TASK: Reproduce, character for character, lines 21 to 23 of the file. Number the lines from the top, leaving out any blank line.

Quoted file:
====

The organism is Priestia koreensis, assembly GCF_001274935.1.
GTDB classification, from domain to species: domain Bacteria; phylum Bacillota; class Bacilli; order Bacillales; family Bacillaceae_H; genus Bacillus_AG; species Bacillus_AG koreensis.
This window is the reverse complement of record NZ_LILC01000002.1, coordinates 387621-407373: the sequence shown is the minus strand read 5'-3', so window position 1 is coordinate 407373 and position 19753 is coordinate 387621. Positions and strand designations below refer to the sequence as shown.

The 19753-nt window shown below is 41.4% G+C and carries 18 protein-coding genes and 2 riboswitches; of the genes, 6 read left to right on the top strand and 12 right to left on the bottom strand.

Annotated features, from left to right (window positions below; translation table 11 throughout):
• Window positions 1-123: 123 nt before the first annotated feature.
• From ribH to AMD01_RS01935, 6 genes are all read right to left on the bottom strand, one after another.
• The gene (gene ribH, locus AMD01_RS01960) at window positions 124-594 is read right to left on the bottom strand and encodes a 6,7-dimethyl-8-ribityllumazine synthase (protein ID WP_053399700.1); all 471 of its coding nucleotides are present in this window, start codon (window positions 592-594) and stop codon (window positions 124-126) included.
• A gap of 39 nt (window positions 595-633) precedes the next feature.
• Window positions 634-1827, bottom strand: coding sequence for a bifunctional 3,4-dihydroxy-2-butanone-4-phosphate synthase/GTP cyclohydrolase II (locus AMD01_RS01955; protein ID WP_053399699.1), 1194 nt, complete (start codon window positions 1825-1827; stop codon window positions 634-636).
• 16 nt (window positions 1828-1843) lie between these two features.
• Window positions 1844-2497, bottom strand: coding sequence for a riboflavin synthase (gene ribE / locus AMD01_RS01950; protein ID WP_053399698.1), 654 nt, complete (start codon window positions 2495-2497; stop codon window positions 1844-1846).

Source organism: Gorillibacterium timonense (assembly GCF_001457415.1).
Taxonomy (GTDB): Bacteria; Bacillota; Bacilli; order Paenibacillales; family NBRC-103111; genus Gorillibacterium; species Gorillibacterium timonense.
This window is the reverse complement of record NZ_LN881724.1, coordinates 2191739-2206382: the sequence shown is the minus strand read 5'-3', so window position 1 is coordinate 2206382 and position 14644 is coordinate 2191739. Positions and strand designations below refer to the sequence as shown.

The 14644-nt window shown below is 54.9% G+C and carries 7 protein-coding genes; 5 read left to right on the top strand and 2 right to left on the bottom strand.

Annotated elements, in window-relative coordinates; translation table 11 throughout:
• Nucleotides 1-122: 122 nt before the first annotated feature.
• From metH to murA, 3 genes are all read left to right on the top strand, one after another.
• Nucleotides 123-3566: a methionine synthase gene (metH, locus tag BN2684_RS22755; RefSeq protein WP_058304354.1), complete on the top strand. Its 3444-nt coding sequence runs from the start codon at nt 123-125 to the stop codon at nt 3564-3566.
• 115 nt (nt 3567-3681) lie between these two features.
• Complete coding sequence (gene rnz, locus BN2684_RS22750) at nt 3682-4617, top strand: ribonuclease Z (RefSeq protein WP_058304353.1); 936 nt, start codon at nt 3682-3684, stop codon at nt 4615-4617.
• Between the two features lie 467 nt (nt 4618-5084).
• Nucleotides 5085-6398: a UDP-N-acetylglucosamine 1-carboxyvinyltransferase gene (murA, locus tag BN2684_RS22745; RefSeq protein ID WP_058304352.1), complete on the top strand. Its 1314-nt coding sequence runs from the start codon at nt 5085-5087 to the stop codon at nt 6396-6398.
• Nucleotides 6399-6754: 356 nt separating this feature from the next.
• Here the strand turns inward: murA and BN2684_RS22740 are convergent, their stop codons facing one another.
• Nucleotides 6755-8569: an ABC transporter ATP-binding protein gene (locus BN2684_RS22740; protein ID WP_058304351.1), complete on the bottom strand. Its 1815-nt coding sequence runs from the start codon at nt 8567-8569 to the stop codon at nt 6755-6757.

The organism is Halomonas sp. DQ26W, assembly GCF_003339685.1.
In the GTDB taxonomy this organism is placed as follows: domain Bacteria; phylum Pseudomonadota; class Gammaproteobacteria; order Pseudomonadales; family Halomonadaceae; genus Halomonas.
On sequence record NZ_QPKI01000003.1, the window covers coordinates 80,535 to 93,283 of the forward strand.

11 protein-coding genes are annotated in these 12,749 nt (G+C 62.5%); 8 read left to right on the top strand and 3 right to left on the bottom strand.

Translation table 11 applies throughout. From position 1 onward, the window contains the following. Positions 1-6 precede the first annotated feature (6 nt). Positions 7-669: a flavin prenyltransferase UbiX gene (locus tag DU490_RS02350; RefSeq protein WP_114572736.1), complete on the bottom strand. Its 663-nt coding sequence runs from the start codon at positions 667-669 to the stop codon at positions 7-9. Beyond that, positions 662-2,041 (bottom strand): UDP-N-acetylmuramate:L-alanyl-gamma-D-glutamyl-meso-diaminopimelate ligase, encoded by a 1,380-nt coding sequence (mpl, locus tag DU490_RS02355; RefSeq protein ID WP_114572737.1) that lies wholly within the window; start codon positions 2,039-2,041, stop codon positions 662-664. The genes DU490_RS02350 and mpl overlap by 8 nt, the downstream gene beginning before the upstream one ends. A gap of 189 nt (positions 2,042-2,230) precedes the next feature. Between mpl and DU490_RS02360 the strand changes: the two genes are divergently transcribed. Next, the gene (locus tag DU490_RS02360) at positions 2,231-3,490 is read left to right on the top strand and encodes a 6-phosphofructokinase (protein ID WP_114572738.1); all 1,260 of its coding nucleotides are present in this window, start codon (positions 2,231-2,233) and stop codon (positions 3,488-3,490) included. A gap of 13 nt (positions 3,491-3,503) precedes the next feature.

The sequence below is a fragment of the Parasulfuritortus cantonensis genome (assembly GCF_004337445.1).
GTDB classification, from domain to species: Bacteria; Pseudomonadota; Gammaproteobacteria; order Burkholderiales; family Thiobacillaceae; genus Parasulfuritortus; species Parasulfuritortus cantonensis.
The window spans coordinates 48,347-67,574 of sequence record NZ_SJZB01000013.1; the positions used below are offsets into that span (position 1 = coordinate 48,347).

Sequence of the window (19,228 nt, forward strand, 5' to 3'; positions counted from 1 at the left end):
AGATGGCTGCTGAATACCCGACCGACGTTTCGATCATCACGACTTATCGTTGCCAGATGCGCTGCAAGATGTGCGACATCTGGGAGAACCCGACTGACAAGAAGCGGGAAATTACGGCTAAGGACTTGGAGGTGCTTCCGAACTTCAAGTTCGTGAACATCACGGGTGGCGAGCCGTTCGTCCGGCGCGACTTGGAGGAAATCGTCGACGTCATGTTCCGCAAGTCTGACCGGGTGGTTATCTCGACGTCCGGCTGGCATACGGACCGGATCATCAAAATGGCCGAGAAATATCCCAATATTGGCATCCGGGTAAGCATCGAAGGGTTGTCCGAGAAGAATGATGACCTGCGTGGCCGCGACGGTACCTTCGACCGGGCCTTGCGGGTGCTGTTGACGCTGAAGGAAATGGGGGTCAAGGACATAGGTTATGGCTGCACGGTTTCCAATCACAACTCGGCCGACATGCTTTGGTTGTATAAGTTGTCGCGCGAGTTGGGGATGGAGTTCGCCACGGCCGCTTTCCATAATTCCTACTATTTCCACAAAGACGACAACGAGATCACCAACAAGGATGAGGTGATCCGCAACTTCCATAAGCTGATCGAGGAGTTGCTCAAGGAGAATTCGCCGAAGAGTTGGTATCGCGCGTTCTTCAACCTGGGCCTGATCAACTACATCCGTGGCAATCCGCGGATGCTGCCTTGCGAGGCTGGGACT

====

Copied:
• 115 nt (nt 3567-3681) lie between these two features.
• Complete coding sequence (gene rnz, locus BN2684_RS22750) at nt 3682-4617, top strand: ribonuclease Z (RefSeq protein WP_058304353.1); 936 nt, start codon at nt 3682-3684, stop codon at nt 4615-4617.
• Between the two features lie 467 nt (nt 4618-5084).